Well, for Mitch McConnell, many GOP Governors and other Republican candidates, the answer seems obvious: Repeal the Affordable Care Act nationally while at the same time changing the laws at the state level to increase eligibility to the same 138% FPL (Federal Poverty Level) threshold included in the ACA.

Ohio Republican Governor John Kasich, folks:

Gov. John Kasich of Ohio said his comments about a Republican-led Congress being unlikely to repeal the Affordable Care Act — which commentators on the right and left pounced upon Monday — were taken out of context.

...Mr. Kasich, referring to repealing the Affordable Care Act, was quoted as saying “that’s not gonna happen.”

...“I’ve always thought if we got a majority we would repeal Obamacare,’’ he said. “My only point was they’d probably make an accommodation for Medicaid expansion.’’

...It is an open question how expanding Medicaid benefits as generously as the Affordable Care Act allows, to adults earning up to 138 percent of the poverty level, could be paid for without increased taxes and Medicare cost reductions also created by the health care law.

...“I’m in favor of repealing Obamacare,” he repeated. “That’s all I can tell you.’’

Well, let's see here.

Last week the "Healthy Michigan" program (our name for Obamacare Medicaid expansion) had reached around 415,000 enrollees. Today it was announced that this number is around 10,000 higher:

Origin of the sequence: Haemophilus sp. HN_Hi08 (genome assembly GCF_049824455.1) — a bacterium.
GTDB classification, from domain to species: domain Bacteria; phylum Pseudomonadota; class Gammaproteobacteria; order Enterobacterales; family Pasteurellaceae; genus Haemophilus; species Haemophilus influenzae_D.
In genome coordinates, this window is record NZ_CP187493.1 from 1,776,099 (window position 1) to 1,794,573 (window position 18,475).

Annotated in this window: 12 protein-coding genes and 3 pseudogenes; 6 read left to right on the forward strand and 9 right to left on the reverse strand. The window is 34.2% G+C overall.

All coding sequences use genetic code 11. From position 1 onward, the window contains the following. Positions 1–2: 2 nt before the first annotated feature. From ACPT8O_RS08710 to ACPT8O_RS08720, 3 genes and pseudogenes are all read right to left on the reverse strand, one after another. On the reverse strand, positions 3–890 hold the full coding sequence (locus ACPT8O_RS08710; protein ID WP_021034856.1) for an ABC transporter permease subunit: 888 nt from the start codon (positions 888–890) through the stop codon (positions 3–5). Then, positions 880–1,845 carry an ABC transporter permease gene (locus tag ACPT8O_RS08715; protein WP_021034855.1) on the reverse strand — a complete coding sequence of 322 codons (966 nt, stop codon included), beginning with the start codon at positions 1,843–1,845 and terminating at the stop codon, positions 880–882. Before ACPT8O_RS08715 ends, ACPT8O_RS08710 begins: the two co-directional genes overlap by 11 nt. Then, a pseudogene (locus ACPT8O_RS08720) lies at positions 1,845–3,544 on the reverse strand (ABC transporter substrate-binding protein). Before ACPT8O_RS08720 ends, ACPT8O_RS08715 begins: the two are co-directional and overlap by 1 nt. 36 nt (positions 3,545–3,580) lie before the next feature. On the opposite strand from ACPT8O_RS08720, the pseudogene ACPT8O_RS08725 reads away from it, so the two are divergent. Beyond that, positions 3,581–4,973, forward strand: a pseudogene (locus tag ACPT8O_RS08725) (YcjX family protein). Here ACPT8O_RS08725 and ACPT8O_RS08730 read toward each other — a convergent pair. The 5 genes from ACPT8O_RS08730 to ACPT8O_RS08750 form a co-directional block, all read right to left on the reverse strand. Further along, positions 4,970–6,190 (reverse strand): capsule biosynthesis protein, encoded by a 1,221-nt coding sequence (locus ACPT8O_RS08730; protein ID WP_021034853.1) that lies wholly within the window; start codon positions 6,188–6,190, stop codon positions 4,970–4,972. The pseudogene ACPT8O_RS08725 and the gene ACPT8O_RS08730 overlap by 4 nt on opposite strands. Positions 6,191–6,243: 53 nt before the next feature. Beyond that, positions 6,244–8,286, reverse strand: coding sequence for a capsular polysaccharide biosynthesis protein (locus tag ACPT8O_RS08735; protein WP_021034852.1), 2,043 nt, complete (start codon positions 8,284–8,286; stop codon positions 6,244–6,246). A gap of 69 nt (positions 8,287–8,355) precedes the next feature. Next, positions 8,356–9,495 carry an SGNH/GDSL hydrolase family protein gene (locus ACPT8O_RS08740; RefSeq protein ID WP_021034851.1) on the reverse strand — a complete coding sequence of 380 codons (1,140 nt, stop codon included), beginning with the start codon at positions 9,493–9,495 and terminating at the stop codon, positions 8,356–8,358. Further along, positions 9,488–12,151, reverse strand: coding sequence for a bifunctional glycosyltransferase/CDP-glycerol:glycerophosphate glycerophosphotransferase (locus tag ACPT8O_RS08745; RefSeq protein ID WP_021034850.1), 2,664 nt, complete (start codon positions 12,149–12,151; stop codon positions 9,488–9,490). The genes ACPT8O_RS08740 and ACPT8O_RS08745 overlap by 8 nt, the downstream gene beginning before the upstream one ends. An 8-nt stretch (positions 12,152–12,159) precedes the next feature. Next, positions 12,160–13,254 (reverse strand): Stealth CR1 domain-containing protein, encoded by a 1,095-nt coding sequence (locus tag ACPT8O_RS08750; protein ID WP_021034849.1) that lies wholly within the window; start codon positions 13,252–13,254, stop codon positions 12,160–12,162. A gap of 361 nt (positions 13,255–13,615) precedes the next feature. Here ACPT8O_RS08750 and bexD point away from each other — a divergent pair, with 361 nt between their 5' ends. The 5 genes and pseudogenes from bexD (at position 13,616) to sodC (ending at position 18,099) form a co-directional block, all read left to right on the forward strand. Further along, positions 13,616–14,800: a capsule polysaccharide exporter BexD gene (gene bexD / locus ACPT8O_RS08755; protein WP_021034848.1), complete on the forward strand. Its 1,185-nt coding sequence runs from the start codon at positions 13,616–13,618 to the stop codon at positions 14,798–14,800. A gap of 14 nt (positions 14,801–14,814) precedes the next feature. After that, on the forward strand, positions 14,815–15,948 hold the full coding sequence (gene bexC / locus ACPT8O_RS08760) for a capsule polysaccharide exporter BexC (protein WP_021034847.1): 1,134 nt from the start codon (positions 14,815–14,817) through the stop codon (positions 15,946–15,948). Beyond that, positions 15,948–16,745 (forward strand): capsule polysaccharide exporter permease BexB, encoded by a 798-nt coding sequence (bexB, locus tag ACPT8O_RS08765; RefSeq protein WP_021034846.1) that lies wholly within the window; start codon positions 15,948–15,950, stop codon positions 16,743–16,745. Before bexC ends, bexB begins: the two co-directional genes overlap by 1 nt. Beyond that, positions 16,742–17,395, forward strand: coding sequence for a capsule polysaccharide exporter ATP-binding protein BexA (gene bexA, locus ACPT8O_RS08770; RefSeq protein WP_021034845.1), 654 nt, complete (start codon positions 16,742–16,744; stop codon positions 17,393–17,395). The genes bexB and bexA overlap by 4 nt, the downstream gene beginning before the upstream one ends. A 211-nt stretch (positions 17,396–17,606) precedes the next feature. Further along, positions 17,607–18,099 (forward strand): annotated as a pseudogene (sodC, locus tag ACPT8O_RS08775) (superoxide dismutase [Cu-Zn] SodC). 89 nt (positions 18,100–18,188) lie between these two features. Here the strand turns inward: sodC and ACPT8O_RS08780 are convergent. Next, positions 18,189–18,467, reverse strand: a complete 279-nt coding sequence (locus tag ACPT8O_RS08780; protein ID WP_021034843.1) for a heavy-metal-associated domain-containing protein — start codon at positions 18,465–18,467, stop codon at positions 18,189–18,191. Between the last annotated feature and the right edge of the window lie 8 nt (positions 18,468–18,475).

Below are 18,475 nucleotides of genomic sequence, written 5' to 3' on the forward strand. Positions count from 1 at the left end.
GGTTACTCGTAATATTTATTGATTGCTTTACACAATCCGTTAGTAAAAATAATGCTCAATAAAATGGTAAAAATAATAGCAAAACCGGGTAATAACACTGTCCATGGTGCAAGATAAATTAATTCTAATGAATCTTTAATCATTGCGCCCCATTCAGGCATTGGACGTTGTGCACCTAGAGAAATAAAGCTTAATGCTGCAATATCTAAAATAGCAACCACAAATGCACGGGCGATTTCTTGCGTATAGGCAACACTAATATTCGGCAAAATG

Healthy Michigan Plan Enrollment Statistics

Beneficiaries with Healthy Michigan Plan Coverage: 424,852
(Includes beneficiaries enrolled in health plans and beneficiaries not required to enroll in a health plan.)

*Statistics as of October 20, 2014 
*Updated every Monday at 3 p.m.

Obviously this is fantastic news; the state is up to 88% of the 477,000 Michiganders estimated to be eligible for the program.

However, when you add in the 213,000 residents of Michigan who are receiving tax credits via private healthcare policies through the Affordable Care Act...aka "Obamacare"...that's around 638,000 people who would lose their coverage if the Republican Party were to successfully repeal the law, which they've been dead-set on doing for 4 years now.

Last week I announced that I've started writing occasional pieces for Today they've published my 2nd entry, which is all about Kentucky, Mitch McConnell and the real-world impact on hundreds of thousands of people that repealing the ACA would have.

UPDATE: In my story, I noted that the Federal Government is picking up 100% of the tab for the expanded Medicaid enrollees for the first 3 years, and then thought that it dropped down to 90% for another 6 years, and then to the normal fed/state split after that (70/30 in the case of Kentucky).

Thanks to David M. for bringing to my attention this correction: The expansion program is an even better deal for the states than I thought, because apparently the Federal share only drops to 90% permanently (well, unless a future Congress messes around with that provision of the ACA, of course).